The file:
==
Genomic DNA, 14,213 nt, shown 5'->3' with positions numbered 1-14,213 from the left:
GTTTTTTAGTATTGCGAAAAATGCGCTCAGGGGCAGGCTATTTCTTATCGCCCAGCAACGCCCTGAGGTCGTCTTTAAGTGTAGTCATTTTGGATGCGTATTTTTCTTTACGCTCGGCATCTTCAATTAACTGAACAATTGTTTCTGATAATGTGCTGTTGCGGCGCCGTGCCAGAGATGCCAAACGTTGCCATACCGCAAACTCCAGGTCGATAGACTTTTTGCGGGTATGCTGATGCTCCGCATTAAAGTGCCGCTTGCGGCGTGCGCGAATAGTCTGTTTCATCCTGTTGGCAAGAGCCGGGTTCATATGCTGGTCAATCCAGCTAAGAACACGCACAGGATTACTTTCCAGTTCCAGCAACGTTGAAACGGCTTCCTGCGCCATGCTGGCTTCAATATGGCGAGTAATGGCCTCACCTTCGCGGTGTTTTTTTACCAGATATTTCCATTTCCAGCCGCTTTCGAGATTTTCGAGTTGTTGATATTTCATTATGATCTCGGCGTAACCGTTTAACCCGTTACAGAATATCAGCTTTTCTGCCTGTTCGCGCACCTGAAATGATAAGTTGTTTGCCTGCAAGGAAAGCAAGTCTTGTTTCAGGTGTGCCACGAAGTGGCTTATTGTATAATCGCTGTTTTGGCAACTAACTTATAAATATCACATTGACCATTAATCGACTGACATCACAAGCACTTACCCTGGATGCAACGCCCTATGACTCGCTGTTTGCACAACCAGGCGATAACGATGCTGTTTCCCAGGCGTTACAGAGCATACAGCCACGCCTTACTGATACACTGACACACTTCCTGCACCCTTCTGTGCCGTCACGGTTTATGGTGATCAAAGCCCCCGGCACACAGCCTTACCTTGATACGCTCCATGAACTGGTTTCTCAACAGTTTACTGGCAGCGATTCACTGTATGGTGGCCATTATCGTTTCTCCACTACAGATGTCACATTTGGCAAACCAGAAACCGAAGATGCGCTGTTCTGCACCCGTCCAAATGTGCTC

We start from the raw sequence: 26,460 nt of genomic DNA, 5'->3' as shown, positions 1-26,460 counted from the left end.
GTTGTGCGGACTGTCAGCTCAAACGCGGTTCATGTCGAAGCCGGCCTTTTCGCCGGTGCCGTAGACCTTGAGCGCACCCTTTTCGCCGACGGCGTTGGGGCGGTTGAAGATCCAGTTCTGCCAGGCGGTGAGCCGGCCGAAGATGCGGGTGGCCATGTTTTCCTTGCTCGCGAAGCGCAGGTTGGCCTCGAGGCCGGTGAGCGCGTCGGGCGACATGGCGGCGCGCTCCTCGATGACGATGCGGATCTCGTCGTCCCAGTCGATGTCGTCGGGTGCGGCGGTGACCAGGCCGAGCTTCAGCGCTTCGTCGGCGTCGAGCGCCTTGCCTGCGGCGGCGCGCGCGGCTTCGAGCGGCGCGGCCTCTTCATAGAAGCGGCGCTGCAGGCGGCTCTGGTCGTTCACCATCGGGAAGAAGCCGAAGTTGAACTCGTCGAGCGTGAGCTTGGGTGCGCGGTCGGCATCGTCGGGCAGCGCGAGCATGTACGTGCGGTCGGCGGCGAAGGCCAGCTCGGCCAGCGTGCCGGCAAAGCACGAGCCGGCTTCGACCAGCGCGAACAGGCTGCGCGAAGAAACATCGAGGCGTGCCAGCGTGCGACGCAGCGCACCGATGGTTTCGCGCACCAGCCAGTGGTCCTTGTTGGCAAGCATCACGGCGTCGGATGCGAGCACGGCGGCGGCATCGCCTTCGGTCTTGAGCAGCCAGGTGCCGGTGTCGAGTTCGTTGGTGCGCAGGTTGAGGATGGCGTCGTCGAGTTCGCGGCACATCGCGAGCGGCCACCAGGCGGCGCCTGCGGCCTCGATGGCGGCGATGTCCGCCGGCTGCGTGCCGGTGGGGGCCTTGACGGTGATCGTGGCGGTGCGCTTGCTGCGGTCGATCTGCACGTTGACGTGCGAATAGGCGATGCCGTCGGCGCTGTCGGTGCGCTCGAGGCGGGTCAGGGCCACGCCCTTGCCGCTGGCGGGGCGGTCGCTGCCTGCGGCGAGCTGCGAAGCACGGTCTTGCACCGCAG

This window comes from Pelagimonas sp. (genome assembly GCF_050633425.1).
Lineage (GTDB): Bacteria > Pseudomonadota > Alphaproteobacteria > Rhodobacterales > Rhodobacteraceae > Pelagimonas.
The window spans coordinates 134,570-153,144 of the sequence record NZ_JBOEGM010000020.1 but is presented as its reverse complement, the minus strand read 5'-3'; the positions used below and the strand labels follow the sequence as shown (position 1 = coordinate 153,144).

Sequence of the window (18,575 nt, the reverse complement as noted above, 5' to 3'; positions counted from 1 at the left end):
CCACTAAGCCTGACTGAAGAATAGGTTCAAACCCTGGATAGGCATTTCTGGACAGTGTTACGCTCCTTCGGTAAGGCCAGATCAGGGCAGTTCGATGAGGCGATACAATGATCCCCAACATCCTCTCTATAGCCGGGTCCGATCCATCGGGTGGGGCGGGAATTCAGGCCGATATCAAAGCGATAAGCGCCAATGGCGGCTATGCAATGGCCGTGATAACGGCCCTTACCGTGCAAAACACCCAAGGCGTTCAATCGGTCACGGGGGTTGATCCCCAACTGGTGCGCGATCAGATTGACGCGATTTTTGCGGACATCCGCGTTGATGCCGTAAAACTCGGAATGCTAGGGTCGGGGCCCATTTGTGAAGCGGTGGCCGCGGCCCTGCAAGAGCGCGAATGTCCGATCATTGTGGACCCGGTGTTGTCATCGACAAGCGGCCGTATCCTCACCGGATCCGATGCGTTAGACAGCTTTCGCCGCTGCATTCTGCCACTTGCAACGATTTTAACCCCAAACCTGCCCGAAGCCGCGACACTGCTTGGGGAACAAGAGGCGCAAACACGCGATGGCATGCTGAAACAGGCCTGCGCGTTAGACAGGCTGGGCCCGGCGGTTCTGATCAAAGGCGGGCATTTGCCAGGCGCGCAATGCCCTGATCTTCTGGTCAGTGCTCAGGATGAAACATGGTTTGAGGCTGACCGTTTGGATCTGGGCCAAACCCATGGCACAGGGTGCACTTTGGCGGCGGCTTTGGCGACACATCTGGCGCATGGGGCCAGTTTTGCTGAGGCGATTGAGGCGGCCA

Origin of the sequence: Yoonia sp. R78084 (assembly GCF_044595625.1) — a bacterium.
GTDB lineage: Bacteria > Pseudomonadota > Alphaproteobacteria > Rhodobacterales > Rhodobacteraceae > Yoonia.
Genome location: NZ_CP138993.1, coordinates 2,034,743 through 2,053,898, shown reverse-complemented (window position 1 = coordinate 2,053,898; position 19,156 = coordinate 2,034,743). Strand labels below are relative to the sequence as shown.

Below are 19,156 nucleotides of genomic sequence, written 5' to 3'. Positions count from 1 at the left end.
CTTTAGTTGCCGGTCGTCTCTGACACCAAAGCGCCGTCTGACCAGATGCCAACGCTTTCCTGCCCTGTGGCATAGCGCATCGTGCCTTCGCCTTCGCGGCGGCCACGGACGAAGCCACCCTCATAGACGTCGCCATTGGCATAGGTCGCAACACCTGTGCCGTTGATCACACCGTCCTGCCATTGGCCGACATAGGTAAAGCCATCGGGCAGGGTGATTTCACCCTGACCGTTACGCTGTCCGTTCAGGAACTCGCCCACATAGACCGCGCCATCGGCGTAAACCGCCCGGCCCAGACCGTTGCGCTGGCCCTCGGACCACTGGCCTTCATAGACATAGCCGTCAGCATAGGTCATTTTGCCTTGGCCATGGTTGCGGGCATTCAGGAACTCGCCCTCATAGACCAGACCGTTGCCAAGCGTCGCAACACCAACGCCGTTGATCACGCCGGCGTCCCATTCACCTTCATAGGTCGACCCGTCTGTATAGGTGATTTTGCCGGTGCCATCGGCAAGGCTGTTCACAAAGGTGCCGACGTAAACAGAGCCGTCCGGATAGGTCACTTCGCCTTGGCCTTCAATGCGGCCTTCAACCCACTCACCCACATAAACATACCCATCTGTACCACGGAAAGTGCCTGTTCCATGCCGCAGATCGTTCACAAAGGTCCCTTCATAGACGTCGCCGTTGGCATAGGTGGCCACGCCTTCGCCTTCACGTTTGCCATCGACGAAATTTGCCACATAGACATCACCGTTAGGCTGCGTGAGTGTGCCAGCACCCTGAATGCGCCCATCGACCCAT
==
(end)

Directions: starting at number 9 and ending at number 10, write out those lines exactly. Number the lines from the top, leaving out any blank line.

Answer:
CCACTAAGCCTGACTGAAGAATAGGTTCAAACCCTGGATAGGCATTTCTGGACAGTGTTACGCTCCTTCGGTAAGGCCAGATCAGGGCAGTTCGATGAGGCGATACAATGATCCCCAACATCCTCTCTATAGCCGGGTCCGATCCATCGGGTGGGGCGGGAATTCAGGCCGATATCAAAGCGATAAGCGCCAATGGCGGCTATGCAATGGCCGTGATAACGGCCCTTACCGTGCAAAACACCCAAGGCGTTCAATCGGTCACGGGGGTTGATCCCCAACTGGTGCGCGATCAGATTGACGCGATTTTTGCGGACATCCGCGTTGATGCCGTAAAACTCGGAATGCTAGGGTCGGGGCCCATTTGTGAAGCGGTGGCCGCGGCCCTGCAAGAGCGCGAATGTCCGATCATTGTGGACCCGGTGTTGTCATCGACAAGCGGCCGTATCCTCACCGGATCCGATGCGTTAGACAGCTTTCGCCGCTGCATTCTGCCACTTGCAACGATTTTAACCCCAAACCTGCCCGAAGCCGCGACACTGCTTGGGGAACAAGAGGCGCAAACACGCGATGGCATGCTGAAACAGGCCTGCGCGTTAGACAGGCTGGGCCCGGCGGTTCTGATCAAAGGCGGGCATTTGCCAGGCGCGCAATGCCCTGATCTTCTGGTCAGTGCTCAGGATGAAACATGGTTTGAGGCTGACCGTTTGGATCTGGGCCAAACCCATGGCACAGGGTGCACTTTGGCGGCGGCTTTGGCGACACATCTGGCGCATGGGGCCAGTTTTGCTGAGGCGATTGAGGCGGCCA

Origin of the sequence: Yoonia sp. R78084 (assembly GCF_044595625.1) — a bacterium.